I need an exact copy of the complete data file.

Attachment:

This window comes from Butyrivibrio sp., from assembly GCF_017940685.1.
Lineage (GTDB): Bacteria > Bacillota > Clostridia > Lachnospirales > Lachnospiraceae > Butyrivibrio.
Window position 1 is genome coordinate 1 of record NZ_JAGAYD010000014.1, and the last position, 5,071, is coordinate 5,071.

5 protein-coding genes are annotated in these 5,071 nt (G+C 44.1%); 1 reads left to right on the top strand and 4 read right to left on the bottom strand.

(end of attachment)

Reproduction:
This window comes from Butyrivibrio sp., from assembly GCF_017940685.1.
Lineage (GTDB): Bacteria > Bacillota > Clostridia > Lachnospirales > Lachnospiraceae > Butyrivibrio.
Window position 1 is genome coordinate 1 of record NZ_JAGAYD010000014.1, and the last position, 5,071, is coordinate 5,071.

5 protein-coding genes are annotated in these 5,071 nt (G+C 44.1%); 1 reads left to right on the top strand and 4 read right to left on the bottom strand.